Dr. Russell Blaylock, author of The Blaylock Wellness Report newsletter, is a nationally recognized board-certified neurosurgeon, health practitioner, author, and lecturer. He attended the Louisiana State University School of Medicine and completed his internship and neurological residency at the Medical University of South Carolina. For 26 years, practiced neurosurgery in addition to having a nutritional practice. He recently retired from his neurosurgical duties to devote his full attention to nutritional research. Dr. Blaylock has authored four books, Excitotoxins: The Taste That Kills, Health and Nutrition Secrets That Can Save Your Life, Natural Strategies for Cancer Patients, and his most recent work, Cellular and Molecular Biology of Autism Spectrum Disorders. Find out what others are saying about Dr. Blaylock by clicking here.

Glutathione Fights Cancer

Thursday, 27 September 2012 07:43 AM

One of the most important antioxidants is a substance called glutathione. It is present in every cell in the body, and low levels are associated with higher rates of several types of cancer. Conversely, when glutathione levels are high, cancer rates are low. (For more information on fighting cancer, read my special report "Prevent Cancer Before It's Too Late.'')

Nutritionally, there are several ways to increase glutathione levels. These include:
Vitamin C. Adequate intake requires 1,000 mg of buffered ascorbate twice a day, to be taken on an empty stomach. That’s because vitamin C greatly enhances iron absorption from all foods — and iron is a cancer growth stimulant.
N-acetyl-L cysteine (NAC). This chemical supplies one of the chief building blocks of glutathione — cysteine. A number of studies have shown that it is a safe and efficient way to bolster glutathione levels in cells.
Flavonoids. Research indicates that eating a wide variety of fruits and vegetables can raise levels of glutathione in cells. Such foods include Brussels sprouts, broccoli, cauliflower, cilantro, parsley, celery, kale, greens (turnip, collard and mustard), spinach, tomatoes, blueberries, cranberries, raspberries and carrots.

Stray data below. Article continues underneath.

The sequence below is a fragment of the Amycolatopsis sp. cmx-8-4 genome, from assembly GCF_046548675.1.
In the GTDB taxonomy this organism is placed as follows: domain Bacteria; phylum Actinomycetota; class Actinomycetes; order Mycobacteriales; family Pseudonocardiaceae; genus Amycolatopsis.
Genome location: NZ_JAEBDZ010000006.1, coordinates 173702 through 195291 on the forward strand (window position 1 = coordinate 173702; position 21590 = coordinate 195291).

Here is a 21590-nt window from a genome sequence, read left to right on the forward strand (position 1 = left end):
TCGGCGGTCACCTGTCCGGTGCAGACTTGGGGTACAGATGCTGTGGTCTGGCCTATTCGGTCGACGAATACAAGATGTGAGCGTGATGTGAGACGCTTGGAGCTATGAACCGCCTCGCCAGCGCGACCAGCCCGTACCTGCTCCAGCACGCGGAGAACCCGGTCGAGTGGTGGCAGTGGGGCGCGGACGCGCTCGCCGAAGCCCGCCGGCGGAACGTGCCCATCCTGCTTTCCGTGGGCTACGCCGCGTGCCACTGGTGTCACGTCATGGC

Melatonin. Most people think of melatonin as a sleep supplement, but it is also a powerful antioxidant. A growing number of studies are providing evidence that this substance fights cancer, as it has been proven to increase levels of several antioxidant enzymes in the brain and possibly other parts of the body. While cancer studies employ doses as high as 20 mg a day, it is recommended that you take only 1 to 3 mg just before bedtime. Daytime use is not feasible, as it will make you sleepy.
Melatonin is normally secreted from a tiny gland in the brain, and recent studies have shown that fluoride, MSG (monosodium glutamate), and aspartate (as in aspartame) shut off this vital eurohormone. In fact, a study determined that over a lifetime, a very high concentration of fluoride accumulates in the brain. All this could explain the proliferation of insomnia in this country. And we know that chronic insomnia leads to stress, which boosts the risk of cancer and other diseases. (For more information on conquering insomnia, see my report "Good Sleep: Stop Insomnia, Reduce Stress, Boost Your Total Health" for detailed information.)
Reduced glutathione is also available as a supplement, but generally it’s poorly absorbed.
For more of Dr. Blaylock’s weekly tips, go here to view the archive.

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Thursday, 27 September 2012 07:43 AM
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